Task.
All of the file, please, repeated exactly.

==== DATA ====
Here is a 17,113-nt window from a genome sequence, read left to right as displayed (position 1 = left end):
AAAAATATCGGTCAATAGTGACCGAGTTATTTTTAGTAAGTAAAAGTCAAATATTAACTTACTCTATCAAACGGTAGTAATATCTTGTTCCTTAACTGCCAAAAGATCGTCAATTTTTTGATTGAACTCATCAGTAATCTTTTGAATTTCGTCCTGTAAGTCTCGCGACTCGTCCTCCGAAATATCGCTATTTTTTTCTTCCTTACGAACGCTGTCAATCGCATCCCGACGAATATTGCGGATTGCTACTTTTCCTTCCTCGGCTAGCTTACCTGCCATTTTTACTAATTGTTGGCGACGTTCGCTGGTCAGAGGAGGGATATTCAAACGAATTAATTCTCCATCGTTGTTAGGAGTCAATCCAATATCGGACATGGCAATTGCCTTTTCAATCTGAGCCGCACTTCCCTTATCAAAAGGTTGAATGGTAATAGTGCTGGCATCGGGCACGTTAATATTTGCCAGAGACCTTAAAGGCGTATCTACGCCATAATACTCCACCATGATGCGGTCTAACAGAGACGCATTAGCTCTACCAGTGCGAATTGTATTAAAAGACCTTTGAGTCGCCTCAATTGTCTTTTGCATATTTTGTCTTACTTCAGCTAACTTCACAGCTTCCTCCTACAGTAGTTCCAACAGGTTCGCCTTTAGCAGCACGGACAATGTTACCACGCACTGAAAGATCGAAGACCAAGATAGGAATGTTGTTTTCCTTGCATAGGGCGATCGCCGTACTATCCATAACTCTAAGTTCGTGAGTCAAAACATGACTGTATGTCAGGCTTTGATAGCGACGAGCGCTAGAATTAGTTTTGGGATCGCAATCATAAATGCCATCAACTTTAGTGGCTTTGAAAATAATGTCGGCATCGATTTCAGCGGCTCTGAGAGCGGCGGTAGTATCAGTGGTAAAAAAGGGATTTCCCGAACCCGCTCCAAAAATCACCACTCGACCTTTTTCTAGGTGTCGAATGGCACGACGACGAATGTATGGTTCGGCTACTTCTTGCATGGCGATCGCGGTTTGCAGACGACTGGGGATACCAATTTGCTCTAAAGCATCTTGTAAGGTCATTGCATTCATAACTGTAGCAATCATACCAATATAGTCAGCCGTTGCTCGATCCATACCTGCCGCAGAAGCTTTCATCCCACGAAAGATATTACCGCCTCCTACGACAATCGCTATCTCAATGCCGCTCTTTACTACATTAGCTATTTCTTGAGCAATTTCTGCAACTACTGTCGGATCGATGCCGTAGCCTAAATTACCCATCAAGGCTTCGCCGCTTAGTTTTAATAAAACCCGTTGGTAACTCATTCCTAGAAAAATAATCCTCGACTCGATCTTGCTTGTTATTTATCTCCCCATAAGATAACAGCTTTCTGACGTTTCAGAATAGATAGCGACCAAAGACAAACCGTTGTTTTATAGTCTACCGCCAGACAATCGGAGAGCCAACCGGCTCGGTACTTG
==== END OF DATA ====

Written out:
Here is a 17,113-nt window from a genome sequence, read left to right as displayed (position 1 = left end):
AAAAATATCGGTCAATAGTGACCGAGTTATTTTTAGTAAGTAAAAGTCAAATATTAACTTACTCTATCAAACGGTAGTAATATCTTGTTCCTTAACTGCCAAAAGATCGTCAATTTTTTGATTGAACTCATCAGTAATCTTTTGAATTTCGTCCTGTAAGTCTCGCGACTCGTCCTCCGAAATATCGCTATTTTTTTCTTCCTTACGAACGCTGTCAATCGCATCCCGACGAATATTGCGGATTGCTACTTTTCCTTCCTCGGCTAGCTTACCTGCCATTTTTACTAATTGTTGGCGACGTTCGCTGGTCAGAGGAGGGATATTCAAACGAATTAATTCTCCATCGTTGTTAGGAGTCAATCCAATATCGGACATGGCAATTGCCTTTTCAATCTGAGCCGCACTTCCCTTATCAAAAGGTTGAATGGTAATAGTGCTGGCATCGGGCACGTTAATATTTGCCAGAGACCTTAAAGGCGTATCTACGCCATAATACTCCACCATGATGCGGTCTAACAGAGACGCATTAGCTCTACCAGTGCGAATTGTATTAAAAGACCTTTGAGTCGCCTCAATTGTCTTTTGCATATTTTGTCTTACTTCAGCTAACTTCACAGCTTCCTCCTACAGTAGTTCCAACAGGTTCGCCTTTAGCAGCACGGACAATGTTACCACGCACTGAAAGATCGAAGACCAAGATAGGAATGTTGTTTTCCTTGCATAGGGCGATCGCCGTACTATCCATAACTCTAAGTTCGTGAGTCAAAACATGACTGTATGTCAGGCTTTGATAGCGACGAGCGCTAGAATTAGTTTTGGGATCGCAATCATAAATGCCATCAACTTTAGTGGCTTTGAAAATAATGTCGGCATCGATTTCAGCGGCTCTGAGAGCGGCGGTAGTATCAGTGGTAAAAAAGGGATTTCCCGAACCCGCTCCAAAAATCACCACTCGACCTTTTTCTAGGTGTCGAATGGCACGACGACGAATGTATGGTTCGGCTACTTCTTGCATGGCGATCGCGGTTTGCAGACGACTGGGGATACCAATTTGCTCTAAAGCATCTTGTAAGGTCATTGCATTCATAACTGTAGCAATCATACCAATATAGTCAGCCGTTGCTCGATCCATACCTGCCGCAGAAGCTTTCATCCCACGAAAGATATTACCGCCTCCTACGACAATCGCTATCTCAATGCCGCTCTTTACTACATTAGCTATTTCTTGAGCAATTTCTGCAACTACTGTCGGATCGATGCCGTAGCCTAAATTACCCATCAAGGCTTCGCCGCTTAGTTTTAATAAAACCCGTTGGTAACTCATTCCTAGAAAAATAATCCTCGACTCGATCTTGCTTGTTATTTATCTCCCCATAAGATAACAGCTTTCTGACGTTTCAGAATAGATAGCGACCAAAGACAAACCGTTGTTTTATAGTCTACCGCCAGACAATCGGAGAGCCAACCGGCTCGGTACTTG